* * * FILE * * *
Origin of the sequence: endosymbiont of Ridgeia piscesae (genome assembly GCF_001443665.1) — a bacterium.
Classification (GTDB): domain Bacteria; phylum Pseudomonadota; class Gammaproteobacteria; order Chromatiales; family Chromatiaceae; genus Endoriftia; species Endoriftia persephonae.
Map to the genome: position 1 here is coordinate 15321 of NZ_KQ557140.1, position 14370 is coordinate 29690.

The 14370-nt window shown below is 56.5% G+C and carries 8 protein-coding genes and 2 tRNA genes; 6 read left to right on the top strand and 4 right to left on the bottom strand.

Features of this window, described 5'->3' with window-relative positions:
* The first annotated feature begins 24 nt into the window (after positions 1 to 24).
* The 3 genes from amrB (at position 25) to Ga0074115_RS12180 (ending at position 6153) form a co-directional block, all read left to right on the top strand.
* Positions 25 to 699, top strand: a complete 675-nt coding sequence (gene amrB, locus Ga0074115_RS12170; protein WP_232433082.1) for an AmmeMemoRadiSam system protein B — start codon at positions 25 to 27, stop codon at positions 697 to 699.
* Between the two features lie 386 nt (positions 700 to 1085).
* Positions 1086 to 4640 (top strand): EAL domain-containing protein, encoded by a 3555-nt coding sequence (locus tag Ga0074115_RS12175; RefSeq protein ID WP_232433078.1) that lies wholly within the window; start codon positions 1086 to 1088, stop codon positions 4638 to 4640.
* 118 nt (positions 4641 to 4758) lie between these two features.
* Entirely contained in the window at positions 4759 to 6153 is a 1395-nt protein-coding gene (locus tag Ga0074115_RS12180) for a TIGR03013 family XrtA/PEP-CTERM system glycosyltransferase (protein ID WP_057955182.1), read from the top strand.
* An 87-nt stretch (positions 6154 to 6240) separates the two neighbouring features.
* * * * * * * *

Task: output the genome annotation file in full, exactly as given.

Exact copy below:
Origin of the sequence: endosymbiont of Ridgeia piscesae (genome assembly GCF_001443665.1) — a bacterium.
Classification (GTDB): domain Bacteria; phylum Pseudomonadota; class Gammaproteobacteria; order Chromatiales; family Chromatiaceae; genus Endoriftia; species Endoriftia persephonae.
Map to the genome: position 1 here is coordinate 15321 of NZ_KQ557140.1, position 14370 is coordinate 29690.

The 14370-nt window shown below is 56.5% G+C and carries 8 protein-coding genes and 2 tRNA genes; 6 read left to right on the top strand and 4 right to left on the bottom strand.

Features of this window, described 5'->3' with window-relative positions:
* The first annotated feature begins 24 nt into the window (after positions 1 to 24).
* The 3 genes from amrB (at position 25) to Ga0074115_RS12180 (ending at position 6153) form a co-directional block, all read left to right on the top strand.
* Positions 25 to 699, top strand: a complete 675-nt coding sequence (gene amrB, locus Ga0074115_RS12170; protein WP_232433082.1) for an AmmeMemoRadiSam system protein B — start codon at positions 25 to 27, stop codon at positions 697 to 699.
* Between the two features lie 386 nt (positions 700 to 1085).
* Positions 1086 to 4640 (top strand): EAL domain-containing protein, encoded by a 3555-nt coding sequence (locus tag Ga0074115_RS12175; RefSeq protein ID WP_232433078.1) that lies wholly within the window; start codon positions 1086 to 1088, stop codon positions 4638 to 4640.
* 118 nt (positions 4641 to 4758) lie between these two features.
* Entirely contained in the window at positions 4759 to 6153 is a 1395-nt protein-coding gene (locus tag Ga0074115_RS12180) for a TIGR03013 family XrtA/PEP-CTERM system glycosyltransferase (protein ID WP_057955182.1), read from the top strand.
* An 87-nt stretch (positions 6154 to 6240) separates the two neighbouring features.